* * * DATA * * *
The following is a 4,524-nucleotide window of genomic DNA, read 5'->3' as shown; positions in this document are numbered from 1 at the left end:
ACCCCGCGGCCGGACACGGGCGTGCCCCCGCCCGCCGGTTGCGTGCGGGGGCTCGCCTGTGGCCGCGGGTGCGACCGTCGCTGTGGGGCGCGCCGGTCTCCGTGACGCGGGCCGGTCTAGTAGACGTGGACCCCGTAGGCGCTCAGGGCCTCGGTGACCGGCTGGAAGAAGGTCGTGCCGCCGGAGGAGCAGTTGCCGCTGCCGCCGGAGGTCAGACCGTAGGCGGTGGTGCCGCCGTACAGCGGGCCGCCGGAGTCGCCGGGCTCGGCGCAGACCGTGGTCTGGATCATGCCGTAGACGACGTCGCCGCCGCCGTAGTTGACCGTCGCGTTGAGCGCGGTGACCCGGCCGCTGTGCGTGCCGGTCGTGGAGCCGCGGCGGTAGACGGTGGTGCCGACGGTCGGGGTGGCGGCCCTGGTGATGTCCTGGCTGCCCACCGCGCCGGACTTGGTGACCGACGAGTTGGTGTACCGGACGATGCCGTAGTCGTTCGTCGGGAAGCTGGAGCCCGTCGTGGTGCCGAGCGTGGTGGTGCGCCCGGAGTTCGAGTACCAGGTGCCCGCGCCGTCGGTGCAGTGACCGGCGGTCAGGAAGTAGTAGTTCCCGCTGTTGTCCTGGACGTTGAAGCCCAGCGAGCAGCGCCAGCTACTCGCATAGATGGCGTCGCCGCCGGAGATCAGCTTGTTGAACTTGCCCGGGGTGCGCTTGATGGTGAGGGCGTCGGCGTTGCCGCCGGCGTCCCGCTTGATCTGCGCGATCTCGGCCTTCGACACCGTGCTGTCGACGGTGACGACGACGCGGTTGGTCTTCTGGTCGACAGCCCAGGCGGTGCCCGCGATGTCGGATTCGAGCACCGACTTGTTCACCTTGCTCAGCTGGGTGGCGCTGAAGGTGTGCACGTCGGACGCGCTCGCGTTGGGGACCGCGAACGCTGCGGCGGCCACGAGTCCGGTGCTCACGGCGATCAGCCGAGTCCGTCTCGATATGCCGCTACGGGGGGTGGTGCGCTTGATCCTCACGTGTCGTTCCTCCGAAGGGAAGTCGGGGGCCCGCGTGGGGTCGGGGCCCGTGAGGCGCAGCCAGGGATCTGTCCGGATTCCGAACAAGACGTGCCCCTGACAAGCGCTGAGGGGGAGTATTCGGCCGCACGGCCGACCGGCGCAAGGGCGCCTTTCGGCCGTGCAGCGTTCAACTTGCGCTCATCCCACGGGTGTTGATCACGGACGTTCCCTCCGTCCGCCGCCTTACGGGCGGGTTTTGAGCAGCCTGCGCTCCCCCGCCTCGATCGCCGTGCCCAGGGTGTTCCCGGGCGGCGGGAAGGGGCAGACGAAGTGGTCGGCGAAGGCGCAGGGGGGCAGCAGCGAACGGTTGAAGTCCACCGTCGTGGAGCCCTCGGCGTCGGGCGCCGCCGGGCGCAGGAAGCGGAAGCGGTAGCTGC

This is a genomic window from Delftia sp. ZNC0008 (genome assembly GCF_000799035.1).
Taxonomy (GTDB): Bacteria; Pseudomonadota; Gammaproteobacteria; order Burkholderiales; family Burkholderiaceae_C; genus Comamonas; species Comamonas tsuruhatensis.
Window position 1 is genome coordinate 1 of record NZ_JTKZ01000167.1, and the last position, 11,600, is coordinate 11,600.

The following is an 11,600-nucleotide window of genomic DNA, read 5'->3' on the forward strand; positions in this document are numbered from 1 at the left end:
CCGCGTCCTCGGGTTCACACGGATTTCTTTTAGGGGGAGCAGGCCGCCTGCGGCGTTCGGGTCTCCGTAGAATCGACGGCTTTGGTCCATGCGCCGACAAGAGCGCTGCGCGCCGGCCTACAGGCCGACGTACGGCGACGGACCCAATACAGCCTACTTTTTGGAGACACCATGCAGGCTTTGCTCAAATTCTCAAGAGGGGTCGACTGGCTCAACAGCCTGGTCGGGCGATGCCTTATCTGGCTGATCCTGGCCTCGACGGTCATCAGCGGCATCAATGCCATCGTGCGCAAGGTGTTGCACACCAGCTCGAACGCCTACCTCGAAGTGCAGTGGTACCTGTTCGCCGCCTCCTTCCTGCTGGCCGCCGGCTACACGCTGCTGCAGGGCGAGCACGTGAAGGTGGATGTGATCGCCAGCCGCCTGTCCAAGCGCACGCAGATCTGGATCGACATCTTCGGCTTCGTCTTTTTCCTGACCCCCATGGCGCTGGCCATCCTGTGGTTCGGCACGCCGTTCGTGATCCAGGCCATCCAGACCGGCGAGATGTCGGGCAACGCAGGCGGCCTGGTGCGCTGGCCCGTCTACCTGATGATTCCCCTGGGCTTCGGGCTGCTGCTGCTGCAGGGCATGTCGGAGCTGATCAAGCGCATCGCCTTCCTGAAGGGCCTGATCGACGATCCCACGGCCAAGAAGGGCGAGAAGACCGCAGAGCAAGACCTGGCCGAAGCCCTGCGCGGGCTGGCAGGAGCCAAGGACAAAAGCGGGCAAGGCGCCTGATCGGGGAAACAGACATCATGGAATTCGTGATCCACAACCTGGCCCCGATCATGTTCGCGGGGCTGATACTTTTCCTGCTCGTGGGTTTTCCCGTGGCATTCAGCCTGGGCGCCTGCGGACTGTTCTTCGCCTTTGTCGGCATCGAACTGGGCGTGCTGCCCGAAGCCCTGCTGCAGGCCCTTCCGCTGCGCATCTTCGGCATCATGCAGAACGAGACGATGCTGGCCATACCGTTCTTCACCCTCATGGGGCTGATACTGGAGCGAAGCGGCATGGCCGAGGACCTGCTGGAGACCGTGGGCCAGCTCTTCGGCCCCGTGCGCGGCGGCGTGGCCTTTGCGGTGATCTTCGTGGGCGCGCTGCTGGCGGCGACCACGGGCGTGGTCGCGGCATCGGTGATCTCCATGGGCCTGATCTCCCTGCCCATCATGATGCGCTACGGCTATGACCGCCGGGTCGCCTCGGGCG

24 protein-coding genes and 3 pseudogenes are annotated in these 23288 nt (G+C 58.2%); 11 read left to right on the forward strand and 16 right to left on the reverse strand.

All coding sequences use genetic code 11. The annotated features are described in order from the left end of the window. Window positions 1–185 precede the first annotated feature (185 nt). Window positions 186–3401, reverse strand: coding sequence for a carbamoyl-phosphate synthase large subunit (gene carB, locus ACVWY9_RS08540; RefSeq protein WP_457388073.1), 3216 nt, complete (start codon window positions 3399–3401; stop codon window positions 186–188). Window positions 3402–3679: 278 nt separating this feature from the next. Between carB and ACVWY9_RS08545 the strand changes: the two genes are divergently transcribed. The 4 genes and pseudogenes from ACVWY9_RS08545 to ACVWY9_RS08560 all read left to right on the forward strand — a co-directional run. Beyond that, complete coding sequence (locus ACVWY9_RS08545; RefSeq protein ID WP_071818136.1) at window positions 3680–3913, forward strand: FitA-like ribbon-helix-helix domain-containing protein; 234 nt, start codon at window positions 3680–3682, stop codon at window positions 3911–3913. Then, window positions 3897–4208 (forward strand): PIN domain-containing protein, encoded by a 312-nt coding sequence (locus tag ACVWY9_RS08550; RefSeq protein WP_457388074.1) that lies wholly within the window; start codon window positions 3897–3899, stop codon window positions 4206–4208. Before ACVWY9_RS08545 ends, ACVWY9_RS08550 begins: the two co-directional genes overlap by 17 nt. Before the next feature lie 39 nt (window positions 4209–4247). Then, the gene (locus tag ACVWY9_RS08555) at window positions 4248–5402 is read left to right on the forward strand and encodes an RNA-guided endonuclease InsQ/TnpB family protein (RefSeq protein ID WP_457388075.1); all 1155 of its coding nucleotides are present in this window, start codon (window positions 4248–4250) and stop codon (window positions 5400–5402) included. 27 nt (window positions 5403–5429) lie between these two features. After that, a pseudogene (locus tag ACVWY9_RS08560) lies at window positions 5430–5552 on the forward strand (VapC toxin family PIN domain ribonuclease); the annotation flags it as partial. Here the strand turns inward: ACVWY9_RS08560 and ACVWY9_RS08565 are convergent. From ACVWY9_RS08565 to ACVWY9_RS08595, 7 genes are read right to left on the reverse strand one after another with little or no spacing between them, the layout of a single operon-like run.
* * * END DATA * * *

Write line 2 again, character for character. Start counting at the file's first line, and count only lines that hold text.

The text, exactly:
ACCCCGCGGCCGGACACGGGCGTGCCCCCGCCCGCCGGTTGCGTGCGGGGGCTCGCCTGTGGCCGCGGGTGCGACCGTCGCTGTGGGGCGCGCCGGTCTCCGTGACGCGGGCCGGTCTAGTAGACGTGGACCCCGTAGGCGCTCAGGGCCTCGGTGACCGGCTGGAAGAAGGTCGTGCCGCCGGAGGAGCAGTTGCCGCTGCCGCCGGAGGTCAGACCGTAGGCGGTGGTGCCGCCGTACAGCGGGCCGCCGGAGTCGCCGGGCTCGGCGCAGACCGTGGTCTGGATCATGCCGTAGACGACGTCGCCGCCGCCGTAGTTGACCGTCGCGTTGAGCGCGGTGACCCGGCCGCTGTGCGTGCCGGTCGTGGAGCCGCGGCGGTAGACGGTGGTGCCGACGGTCGGGGTGGCGGCCCTGGTGATGTCCTGGCTGCCCACCGCGCCGGACTTGGTGACCGACGAGTTGGTGTACCGGACGATGCCGTAGTCGTTCGTCGGGAAGCTGGAGCCCGTCGTGGTGCCGAGCGTGGTGGTGCGCCCGGAGTTCGAGTACCAGGTGCCCGCGCCGTCGGTGCAGTGACCGGCGGTCAGGAAGTAGTAGTTCCCGCTGTTGTCCTGGACGTTGAAGCCCAGCGAGCAGCGCCAGCTACTCGCATAGATGGCGTCGCCGCCGGAGATCAGCTTGTTGAACTTGCCCGGGGTGCGCTTGATGGTGAGGGCGTCGGCGTTGCCGCCGGCGTCCCGCTTGATCTGCGCGATCTCGGCCTTCGACACCGTGCTGTCGACGGTGACGACGACGCGGTTGGTCTTCTGGTCGACAGCCCAGGCGGTGCCCGCGATGTCGGATTCGAGCACCGACTTGTTCACCTTGCTCAGCTGGGTGGCGCTGAAGGTGTGCACGTCGGACGCGCTCGCGTTGGGGACCGCGAACGCTGCGGCGGCCACGAGTCCGGTGCTCACGGCGATCAGCCGAGTCCGTCTCGATATGCCGCTACGGGGGGTGGTGCGCTTGATCCTCACGTGTCGTTCCTCCGAAGGGAAGTCGGGGGCCCGCGTGGGGTCGGGGCCCGTGAGGCGCAGCCAGGGATCTGTCCGGATTCCGAACAAGACGTGCCCCTGACAAGCGCTGAGGGGGAGTATTCGGCCGCACGGCCGACCGGCGCAAGGGCGCCTTTCGGCCGTGCAGCGTTCAACTTGCGCTCATCCCACGGGTGTTGATCACGGACGTTCCCTCCGTCCGCCGCCTTACGGGCGGGTTTTGAGCAGCCTGCGCTCCCCCGCCTCGATCGCCGTGCCCAGGGTGTTCCCGGGCGGCGGGAAGGGGCAGACGAAGTGGTCGGCGAAGGCGCAGGGGGGCAGCAGCGAACGGTTGAAGTCCACCGTCGTGGAGCCCTCGGCGTCGGGCGCCGCCGGGCGCAGGAAGCGGAAGCGGTAGCTGC